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CSIRO: Victorian MP denies livestock’s greenhouse gas emissions

The CSIRO recently released their Home Energy Saving Handbook – How to save energy, save money and reduce your carbon footprint.

CSIRO Total Wellbeing Diet championed a high animal protein plan - lots of beef, lamb and dairy - which was perhaps not surprising, given that the research behind it was partly funded by the Meat and Livestock Industry and Dairy Australia.

Western Victoria state Liberal MP John Vogels, has slammed the CSIRO's Home Energy Saving Handbook, which promotes vegetarian diets to reduce agricultural green house gas emissions.

According to John Vogels, the CSIRO should apologise to meat and livestock farmers for stating what is scientifically clear - that a move towards a plant-based diet is not only a way to limit greenhouse gas emissions and environmental destruction, but also a route to a healthier diet. "It seems tofu-munching climate change extremists and animal libbers have taken over the CSIRO, wasting taxpayer funds to publish books designed to wipe out our agriculture industries with the ultimate goal of forcing farmers off the land,'' Mr Vogels said.

The book grudgingly admits that although all that meat requires high greenhouse emissions, eating "high-carbohydrate, healthy heart and vegetarian diets… an easy way to lose weight and one way to adapt to a lower consumption diet".

In 2007 this MP
attacked Philip Wollen
of the Winsome Constance Kindness Trust for telling the truth about the negative impacts of the dairy industry, even going so far as to question his Australian of the Year award. According to him, he could “afford" to be vegan? Surely the diet is actually cheaper?

Vogels says that the Home Energy Saving Handbook was "thinly veiled propaganda advocating Australians change to a vegetarian lifestyle in the name of reducing greenhouse gas emissions. If the populace took this book seriously our beef, sheepmeat, pork, poultry and dairy industries would be at risk because the authors want everyone to move to vegetable diets to reduce personal carbon footprints…” Exactly!

Somewhat contradictorily, Vogels is “pro-life" – against abortions. Apparently this does not include the lives of animals that routinely suffer mutilations, confinement and slaughter to feed our commercial meat and dairy demands. His “pro”-life stand does not include protecting our future generations from the devastation of climate change, or consumers from cancers and other diseases associated with high levels of meat and dairy consumption.

According to the book, the average person’s carbon footprint is about 20 tonnes of CO2 per year (not including emissions from our exported goods) and the biggest contribution to this figure comes from the food, goods and services we buy (about 60 per cent of the total).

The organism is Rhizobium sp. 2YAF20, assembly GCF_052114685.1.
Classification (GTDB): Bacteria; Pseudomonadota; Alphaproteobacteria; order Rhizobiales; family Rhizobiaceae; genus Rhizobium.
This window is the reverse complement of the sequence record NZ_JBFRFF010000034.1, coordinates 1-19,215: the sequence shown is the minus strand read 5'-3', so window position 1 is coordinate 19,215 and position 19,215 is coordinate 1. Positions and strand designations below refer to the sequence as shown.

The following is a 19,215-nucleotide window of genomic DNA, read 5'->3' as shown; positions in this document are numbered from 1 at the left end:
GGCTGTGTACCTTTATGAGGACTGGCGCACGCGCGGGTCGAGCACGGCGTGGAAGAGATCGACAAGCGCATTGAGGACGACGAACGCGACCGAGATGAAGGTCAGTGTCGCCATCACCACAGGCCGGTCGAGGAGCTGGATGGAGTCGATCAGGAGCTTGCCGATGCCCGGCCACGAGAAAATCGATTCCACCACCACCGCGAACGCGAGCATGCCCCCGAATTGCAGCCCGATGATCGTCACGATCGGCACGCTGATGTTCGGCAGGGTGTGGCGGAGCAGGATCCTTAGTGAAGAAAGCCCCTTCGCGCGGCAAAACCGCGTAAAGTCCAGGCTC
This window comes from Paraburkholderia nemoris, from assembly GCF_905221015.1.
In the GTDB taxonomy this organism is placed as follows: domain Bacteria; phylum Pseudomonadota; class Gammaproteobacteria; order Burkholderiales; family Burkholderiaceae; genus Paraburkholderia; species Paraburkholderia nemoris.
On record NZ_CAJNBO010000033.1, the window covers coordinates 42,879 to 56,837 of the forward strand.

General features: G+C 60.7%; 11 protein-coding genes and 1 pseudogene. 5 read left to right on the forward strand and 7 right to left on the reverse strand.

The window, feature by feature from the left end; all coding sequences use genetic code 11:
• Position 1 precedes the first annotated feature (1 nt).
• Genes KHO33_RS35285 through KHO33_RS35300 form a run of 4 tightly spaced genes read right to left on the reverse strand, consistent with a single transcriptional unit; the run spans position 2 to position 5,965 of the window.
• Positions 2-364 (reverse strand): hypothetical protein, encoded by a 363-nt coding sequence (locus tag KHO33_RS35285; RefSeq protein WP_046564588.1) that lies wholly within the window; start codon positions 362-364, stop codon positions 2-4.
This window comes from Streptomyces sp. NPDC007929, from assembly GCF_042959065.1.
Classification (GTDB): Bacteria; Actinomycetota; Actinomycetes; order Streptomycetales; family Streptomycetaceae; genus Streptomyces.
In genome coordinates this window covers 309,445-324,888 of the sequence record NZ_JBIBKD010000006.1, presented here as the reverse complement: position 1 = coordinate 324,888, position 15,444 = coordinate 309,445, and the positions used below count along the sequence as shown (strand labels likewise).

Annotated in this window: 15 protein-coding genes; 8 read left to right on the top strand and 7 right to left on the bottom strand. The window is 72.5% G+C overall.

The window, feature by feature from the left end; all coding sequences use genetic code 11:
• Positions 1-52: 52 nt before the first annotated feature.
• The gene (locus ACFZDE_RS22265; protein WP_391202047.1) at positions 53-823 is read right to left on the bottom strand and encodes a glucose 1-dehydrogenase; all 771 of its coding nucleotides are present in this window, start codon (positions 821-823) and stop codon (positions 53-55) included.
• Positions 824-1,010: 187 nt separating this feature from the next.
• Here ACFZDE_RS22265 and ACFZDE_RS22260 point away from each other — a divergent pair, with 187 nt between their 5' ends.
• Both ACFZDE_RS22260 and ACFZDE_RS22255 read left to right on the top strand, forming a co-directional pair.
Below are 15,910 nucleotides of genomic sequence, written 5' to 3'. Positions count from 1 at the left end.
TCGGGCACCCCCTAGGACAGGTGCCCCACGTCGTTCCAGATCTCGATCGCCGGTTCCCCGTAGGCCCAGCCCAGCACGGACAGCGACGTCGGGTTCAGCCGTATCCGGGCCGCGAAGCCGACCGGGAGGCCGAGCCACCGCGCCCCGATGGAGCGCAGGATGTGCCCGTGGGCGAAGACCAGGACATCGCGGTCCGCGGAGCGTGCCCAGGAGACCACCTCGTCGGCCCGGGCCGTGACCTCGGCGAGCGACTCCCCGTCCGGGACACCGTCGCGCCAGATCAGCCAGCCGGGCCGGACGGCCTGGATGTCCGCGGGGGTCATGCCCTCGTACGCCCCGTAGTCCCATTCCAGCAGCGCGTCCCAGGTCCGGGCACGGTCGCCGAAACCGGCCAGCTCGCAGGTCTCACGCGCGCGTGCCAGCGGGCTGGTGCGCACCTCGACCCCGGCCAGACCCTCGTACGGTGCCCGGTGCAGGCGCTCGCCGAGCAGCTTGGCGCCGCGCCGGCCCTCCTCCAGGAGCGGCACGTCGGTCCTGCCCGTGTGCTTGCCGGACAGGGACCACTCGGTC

The agricultural sector is estimated to account for about 16% of Australia’s total greenhouse emissions (National Greenhouse Gas Inventory 2006) making it the second largest source of greenhouse emissions in the economy. Most if it is from livestock emissions, and that doesn’t include transport, processing and cooking!

With health, the environmental burden, animal welfare and climate change concerns of eating livestock products, surely it is time our diets came under scrutiny from numerous levels? Being enslaved to traditions and tastes should be challenged.

The world demand for food and fibre will double within a single lifetime, eclipsing climate change as the world's next great challenge, experts told the National Agrifood conference in Sydney on 24 September.

Being constantly on top of the food chain is an extravagance in terms of natural resource usage, as well as pollution and methane emissions. Maybe it is time for our Government to actually promote alternative “green” plant-based foods to alleviate the demand for livestock products and transform our agricultural industries so that they become more carbon-neutral. The dinosaurs like Vogels need to be challenged!

A recent CSIRO/NASA report on rainfall in Australia’s southeast revealed that the prolonged drought there may no longer technically be a drought - lower rainfall levels may be the new normal.

Economic considerations always seem to over-ride logic and reasoning!
Science should be objective, and the CSIRO should not have been sponsored by industries with a conflict of interests. They do not have to apologise!

We constantly hear the use of the arguments of JOBS and ECONOMIC BENEFITS to justify environmental consumption!

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Great article, Vivienne. Just wondering if you would like to be a part of an article for a local paper for World Vegan Day? You can contact me at rbm12[AT]